We all enjoy the hope and bright cheeriness spring bulbs bring to the garden and we may be thinking of planting some soon. 
Most species, like daffodils, crocuses, hyacinths and scillas, can be planted any time from now to November.
So, if planting in the open ground, we can pick an afternoon over the next three months when there’s space in the border and we have time for the job. 
We can work on containers whenever it suits us.
But, like many other plants, bulbs develop their roots in autumn when the soil is still warm, so October planting should ensure strong growth and earlier flowering in the spring.
However, the traditional advice is to deny tulip bulbs these benefits by delaying planting till November. From what I can gather, this may be no more than an oft repeated old wives’ tale. 
The story goes that colder November soil would reputably deter various fungal diseases like the infamous tulip fire, Botrytis tulipae, and tulip grey bulb rot, Rhizoctonia tuliparum. These are serious diseases which destroy most of a planting.
Disease is spread by specialist microscopic “spores” called conidia and by “resting organs” called sclerotia. 
Usually round and black, they are visible to the naked eye. They can persist in the soil for several years until conditions are right and there’s a host plant.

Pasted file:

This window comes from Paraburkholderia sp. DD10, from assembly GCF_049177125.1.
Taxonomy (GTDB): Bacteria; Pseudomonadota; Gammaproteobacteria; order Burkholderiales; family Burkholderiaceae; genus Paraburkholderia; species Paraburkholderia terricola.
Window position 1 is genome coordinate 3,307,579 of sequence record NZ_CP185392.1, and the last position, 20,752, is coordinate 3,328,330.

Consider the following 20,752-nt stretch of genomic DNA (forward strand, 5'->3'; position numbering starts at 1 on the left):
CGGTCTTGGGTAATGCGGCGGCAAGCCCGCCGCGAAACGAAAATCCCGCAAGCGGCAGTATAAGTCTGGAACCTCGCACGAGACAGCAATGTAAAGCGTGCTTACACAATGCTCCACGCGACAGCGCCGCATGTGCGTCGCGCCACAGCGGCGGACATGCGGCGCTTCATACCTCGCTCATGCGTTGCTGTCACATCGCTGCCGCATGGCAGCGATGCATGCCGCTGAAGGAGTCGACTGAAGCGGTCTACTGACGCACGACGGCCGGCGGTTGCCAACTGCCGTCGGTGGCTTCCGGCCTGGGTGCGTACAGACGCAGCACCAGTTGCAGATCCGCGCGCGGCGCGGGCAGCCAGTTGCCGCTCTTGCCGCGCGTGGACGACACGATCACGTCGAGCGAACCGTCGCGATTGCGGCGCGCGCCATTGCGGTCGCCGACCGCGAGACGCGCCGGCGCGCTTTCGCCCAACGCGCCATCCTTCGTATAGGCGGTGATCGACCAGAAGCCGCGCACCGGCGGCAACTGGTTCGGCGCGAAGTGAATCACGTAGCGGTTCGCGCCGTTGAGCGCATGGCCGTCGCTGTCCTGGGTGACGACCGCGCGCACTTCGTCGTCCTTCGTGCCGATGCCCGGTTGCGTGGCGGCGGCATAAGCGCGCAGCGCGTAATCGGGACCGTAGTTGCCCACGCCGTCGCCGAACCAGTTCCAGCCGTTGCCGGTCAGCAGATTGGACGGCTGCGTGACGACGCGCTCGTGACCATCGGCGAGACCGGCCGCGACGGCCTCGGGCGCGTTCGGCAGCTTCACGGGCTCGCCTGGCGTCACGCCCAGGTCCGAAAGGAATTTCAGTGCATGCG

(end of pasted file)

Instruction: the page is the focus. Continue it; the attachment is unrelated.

These fungal diseases are hellish but there is no evidence that soil temperature affects whether or not bulbs are infected. 
So plant whenever you want, remembering that tulips will grow more strongly when planted in mid autumn.  
Providing good growing conditions is actually what matters. 
Bulbs do deteriorate after a few years and though replacements are expensive, you’ll need to gradually renew the stock. 
Be sure to buy certified bulbs from reputable nurseries where you will get most choice and the bulbs will be kept in good condition . 
It would be risky to buy bulbs at a local event or get some from well-meaning friends.
If you need to store bulbs till you’re ready to plant, then store them in a cool, dark or shady place, and certainly away from direct light, but never use a fridge. 
Lay on shelf or tray and avoid cramming bulbs too closely together. 
Check regularly that bulbs still look firm and healthy and have no trace of mould, removing any dubious ones.
Before planting, check again that the bulbs are sound. The ground should be moderately fertile, free-draining and preferably alkaline. 
You may need to add a little lime if it’s very acidic. 
Prepare the ground by adding leaf mould or some home-made compost and plant. 
Space the bulbs at least twice their diameter apart and at a depth of between two and three times their height. The pointed end should be at the top. 

Plant of the week

APPLE ‘CHARLES ROSS’ is a medium sweet apple, ripening in September, that is prettily streaked with red over a yellow background. It can be cooked or juiced, and well-ripened fruits are delicious to eat raw.
Charles Ross is partially self-fertile but, like all apples, gives a heavier crop with a compatible variety for better pollination.